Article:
Gail T. Roberts: A passionate and practical artist


Pctured above: The Owl Bench made by Gail T. Roberts, commissioned by the Little Lending Library located in the Catalina Vista neighborhood in Tucson.

Once a dental hygienist who chipped away at various artistic endeavors, Gail T. Roberts is well known for her clay murals adorning Tucson. Not only are her murals vibrant, but they’re also serviceable, promoting donors from a University of Arizona sorority, to various neighborhoods and organizations, to the Reid Park Zoo.

In 2008, in the midst of the economic recession, Gail devised the mural for large rocks that stand at the entrance to the zoo’s new elephant section. “Kids were getting injured on those rocks. We made something beautiful but also functional, three-dimensional, touchable,” she says. “We’re problem solvers.”

Gail takes on projects by commission, producing the murals by starting with paper templates for the design. Every part of the clay is hand-formed, then fired in an electric kiln behind her backyard studio.

Gail T. Roberts

“We don’t smash plates. Even the tiny shapes,” she explains, “are cut from a flat clay slab for background designs.”

Becoming a flourishing artist didn’t come easy. Growing up in a Detroit Conservative Jewish family, “art wasn’t encouraged,” says Gail, who always loved to doodle. She admired creative types, but her parents often reminded her of an uncle who was “a starving artist.” Their advice was to pick a profession by which she could support herself.

When she was eight or ten years old, recalls Gail, her father convinced her to enter an art show. “My father was really good at sketching. Dad said, ‘you can do it’ but he took over the project. I was humiliated because I entered and won. I never drew again.”

Following her graduation from the University of Michigan School of Dentistry with a B.S. in dental hygiene, a hygienist colleague mentioned a ceramics class starting at the local community college. Gail signed up immediately. It was the early 1970s.

“I fell in love with ceramics, which screamed at me ‘you’ve got to do this!’ ”

The aspiring artist and her husband (retired Pima County Juvenile Court Judge Stephen Rubin) moved to Tucson in 1974.

Gail has never looked back. First, she tried creating ceramics on a potter’s wheel. Making stoneware became a kick for a while. She presented an annual exhibit of plates and other dinnerware at her Tucson home, “all functional stuff. I was practical,” says Gail.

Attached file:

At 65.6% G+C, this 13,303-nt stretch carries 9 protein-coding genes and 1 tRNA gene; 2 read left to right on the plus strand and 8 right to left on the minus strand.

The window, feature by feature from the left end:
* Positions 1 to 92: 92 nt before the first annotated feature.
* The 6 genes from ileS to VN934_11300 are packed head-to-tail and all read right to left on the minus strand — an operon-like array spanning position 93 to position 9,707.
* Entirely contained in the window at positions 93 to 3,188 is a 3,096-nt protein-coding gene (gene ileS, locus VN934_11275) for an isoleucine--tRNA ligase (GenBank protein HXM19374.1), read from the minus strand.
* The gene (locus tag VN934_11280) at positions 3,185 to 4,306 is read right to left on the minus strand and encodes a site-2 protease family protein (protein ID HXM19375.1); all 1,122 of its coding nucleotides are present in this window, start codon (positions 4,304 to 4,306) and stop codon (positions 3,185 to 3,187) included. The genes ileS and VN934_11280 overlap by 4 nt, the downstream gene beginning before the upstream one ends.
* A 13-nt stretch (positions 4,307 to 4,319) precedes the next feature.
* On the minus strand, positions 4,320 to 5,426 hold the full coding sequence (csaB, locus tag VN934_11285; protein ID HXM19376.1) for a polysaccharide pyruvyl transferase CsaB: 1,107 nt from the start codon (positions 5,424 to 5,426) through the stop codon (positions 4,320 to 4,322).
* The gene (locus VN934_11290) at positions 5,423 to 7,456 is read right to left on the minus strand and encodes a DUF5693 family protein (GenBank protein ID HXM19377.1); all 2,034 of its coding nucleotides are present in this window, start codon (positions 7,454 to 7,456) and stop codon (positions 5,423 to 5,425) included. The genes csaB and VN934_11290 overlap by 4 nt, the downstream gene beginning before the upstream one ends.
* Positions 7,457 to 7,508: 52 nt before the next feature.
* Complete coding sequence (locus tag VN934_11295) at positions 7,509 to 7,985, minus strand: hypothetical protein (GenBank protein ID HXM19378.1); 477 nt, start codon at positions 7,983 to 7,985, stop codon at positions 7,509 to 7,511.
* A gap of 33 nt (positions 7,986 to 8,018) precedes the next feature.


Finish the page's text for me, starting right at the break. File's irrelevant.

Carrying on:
“Some artists stick with one thing they’re good at – I was restless.” Discovering that she loved working with geometric shapes, Gail ventured into a whole new firing process.

Raku firing, a process where pottery is fired at a relatively low temperature and then moved while red-hot to a closed container with materials, such as paper or sawdust, that ignite and cause a reaction creating colors and patterns in the pottery’s surface.

The mural at the entrance to the elephant exhibit at the Reid Park Zoo in Tucson.

“It’s primitive and spontaneous,” notes Gail. “I put on a fire suit and work in the open kiln with tongs and fireproof gloves. You take whatever you made and put it into a garbage can filled with combustibles,” transforming carbon into a design of beautiful black lines.

That was twenty years ago. Gail felt she still had much more to learn in the field of art.  She started taking art classes at the University of Arizona. Intrigued by her burgeoning knowledge of color, design and surface, Gail jumped into painting in acrylics, producing canvases of large vegetables and smaller still lifes.

“I wanted to take a closer look at nature,” she says. By this time, she and her husband had two children, who are now grown. “I loved raising kids, but creating art fed my inner self.”

In 1998, Gail was the founding director of the Perlman Art Studio at the Tucson Jewish Community Center, where she worked with young children. She also brought art experiences to children in Tucson Unified School District’s south side schools.

Her passion – and success – as an artist reached her parents. “It was really sweet when my parents came for a few months and watched me work,” says Gail. At age 80, her mother started dabbling with clay in her daughter’s studio.

This month Gail, with one or two assistants, will be teaching a mosaics class in an assisted living home for seniors. “It’s a way to keep seniors satisfied by being able to create something. It’s empowering for them,” she affirms.

“Often in life, someone or some incident tells us we can’t do something,” as during her own youth, says Gail. “Making art comes from deep inside. We’re so vulnerable from criticism it can be very discouraging.”

Keep at it, she advises. People may find creativity at an older age, which is great because “they haven’t learned to do things ‘wrong.’ ” Take a class in sketching or another artistic medium. You discover that making art isn’t innate. “You have to learn it,” says Gail.

In her childhood Conservative Jewish home, she remembers, “we broke all the rules. Keep kosher at home, but you go out for spare ribs.”

Ultimately, her fervor turned to trust in her intuition. “I thought, it’s OK to break all the rules. That’s what art does!”

For more information on Gail and her art, visit gailtrobertsstudio.com.

Sheila Wilensky is a writer, editor and educator living in Tucson.

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